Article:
Henry’s Constants (M/atm) „ At 25oC and 1 atmosphere of


pressure, what is the equilibrium
concentration of O2 in water?

Air is 21% of O2(g), Pg = 0.21 atm.

[O2] = KH × Pg = 0.0012630 × 0.21


= 2.65 × 10-4 M = 8.5 mg/L

26
Ammonia Stripping – An example of removing
volatile organic chemicals from water
Q: Wastewater is contaminated by ammonia
[NH3] and ammonium [NH4+] ions with a total
concentration of 7.1 × 10-4 M. You are given
the equilibrium condition between these two
species:
NH4+ = NH3 + H+ Ka = 5.5×10-10

At pH10, 25oC and atmospheric ammonia


pressure is 5 × 10-10 atm, how much
percentage of total dissolved ammonia
(including both ammonia and ammonium) can
be removed by blowing air into this
wastewater when equilibrium reached?

You are given Henry’s Constant of NH3 at


25oC as KH = 57 M/atm.

Dr. Shih’
Shih’s Catch & Treat Lab.

Henry’s Law:
[NH3] = KH Pg
← Inject Air

Pg of NH3(g)
= 5 × 10-10 atm

AFTER START
Total NH3(aq) : Total NH3(aq) :
[NH3] + [NH4+] [NH3] + [NH4+]
=?M = 7.1 × 10-4 M

27
ANS:

n In equilibrium with air,

[NH3]eq = KH × PNH3 = 57×5×10-10 = 2.85×10-8M

o Due to:

NH4+ = NH3 + H+ Ka = 5.5×10-10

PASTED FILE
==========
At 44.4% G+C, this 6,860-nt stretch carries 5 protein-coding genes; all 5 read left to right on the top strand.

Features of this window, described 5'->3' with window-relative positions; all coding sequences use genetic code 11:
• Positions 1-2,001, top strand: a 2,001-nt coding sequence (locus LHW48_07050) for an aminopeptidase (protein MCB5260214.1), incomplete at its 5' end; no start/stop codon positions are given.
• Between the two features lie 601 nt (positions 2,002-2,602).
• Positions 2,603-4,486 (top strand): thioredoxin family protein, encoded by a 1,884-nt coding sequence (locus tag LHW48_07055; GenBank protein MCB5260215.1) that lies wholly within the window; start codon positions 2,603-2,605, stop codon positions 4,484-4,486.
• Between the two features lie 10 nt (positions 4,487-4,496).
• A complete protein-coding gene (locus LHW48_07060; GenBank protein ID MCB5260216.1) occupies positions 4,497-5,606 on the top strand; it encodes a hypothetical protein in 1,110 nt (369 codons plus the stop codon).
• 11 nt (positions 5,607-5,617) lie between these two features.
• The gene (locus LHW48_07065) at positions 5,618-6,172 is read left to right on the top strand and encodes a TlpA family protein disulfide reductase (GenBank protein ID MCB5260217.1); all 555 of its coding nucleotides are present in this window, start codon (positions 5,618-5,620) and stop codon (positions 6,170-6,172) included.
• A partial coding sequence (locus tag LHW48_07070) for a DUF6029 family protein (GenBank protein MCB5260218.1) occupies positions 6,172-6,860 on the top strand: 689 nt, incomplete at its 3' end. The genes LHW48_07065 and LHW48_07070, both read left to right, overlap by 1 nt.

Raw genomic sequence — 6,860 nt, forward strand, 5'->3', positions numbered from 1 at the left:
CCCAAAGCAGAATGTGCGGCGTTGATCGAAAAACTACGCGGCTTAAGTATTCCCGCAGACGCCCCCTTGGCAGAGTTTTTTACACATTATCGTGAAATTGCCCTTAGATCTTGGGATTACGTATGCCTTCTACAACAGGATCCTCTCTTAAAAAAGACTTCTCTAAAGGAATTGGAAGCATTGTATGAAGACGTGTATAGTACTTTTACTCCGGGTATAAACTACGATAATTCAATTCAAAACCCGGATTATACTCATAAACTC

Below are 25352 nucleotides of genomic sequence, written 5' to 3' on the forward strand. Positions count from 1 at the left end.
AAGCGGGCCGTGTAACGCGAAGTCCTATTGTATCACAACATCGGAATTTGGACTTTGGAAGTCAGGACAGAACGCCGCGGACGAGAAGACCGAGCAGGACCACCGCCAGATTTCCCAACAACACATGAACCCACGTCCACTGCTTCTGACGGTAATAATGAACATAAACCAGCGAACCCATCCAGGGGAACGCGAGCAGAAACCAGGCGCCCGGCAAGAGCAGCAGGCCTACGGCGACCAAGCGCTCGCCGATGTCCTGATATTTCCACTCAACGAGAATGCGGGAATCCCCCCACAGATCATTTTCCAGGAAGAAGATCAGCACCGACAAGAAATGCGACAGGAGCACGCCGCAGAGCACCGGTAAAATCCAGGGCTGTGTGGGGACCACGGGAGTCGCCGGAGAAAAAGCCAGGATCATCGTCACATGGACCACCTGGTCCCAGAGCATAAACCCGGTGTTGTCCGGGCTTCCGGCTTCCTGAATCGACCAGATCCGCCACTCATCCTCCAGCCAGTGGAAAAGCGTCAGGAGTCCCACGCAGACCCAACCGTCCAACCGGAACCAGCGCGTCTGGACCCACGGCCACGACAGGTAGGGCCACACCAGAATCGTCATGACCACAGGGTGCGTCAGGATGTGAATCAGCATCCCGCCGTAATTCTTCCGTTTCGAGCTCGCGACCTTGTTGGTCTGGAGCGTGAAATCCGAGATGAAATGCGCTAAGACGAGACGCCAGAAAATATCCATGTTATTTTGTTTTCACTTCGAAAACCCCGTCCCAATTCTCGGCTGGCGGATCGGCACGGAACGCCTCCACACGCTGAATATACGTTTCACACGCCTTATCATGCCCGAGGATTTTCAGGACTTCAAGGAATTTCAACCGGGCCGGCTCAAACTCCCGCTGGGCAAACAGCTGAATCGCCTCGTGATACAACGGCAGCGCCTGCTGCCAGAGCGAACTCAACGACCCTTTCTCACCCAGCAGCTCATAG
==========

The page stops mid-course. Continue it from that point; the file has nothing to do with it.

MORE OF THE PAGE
In equilibrium with air, the concentration of NH4+ is:
[NH4+]eq = [NH3]eq [H+] / Ka = 5.2×10-9M

p The total dissolved ammonia (including both ammonia and


ammonium), [NH3]eq, T, is : Bye, bye!
[NH3]eq, T = [NH3]eq + [NH4+]eq = 3.37 × 10-8 M

q So, the % removal is:


1 – [ (3.37 × 10-8) / ( 7.1 × 10-4) ] = 99.995%

ENGG 1006: Engineering for Sustainable Development

Dr. Shih’s Regular Office Hours

QUESTIONS, learning HELP, or more DISCUSSION ?

(1) In person
September 7, 14, 21, 28 (Mondays) 5-7pm at Haking Wong Building
Room 5-26

(2) Via phone or e-mail


Call 2859-1973 or e-mail for appointment

Kaimin Shih
(PhD, Stanford University)

DEPARTMENT OF CIVIL ENGINEERING


THE UNIVERSITY OF HONG KONG

Office: Rm. 5-26, Haking Wong Building • Phone: 2859-1973 • E-mail: kshih@hku.hk

28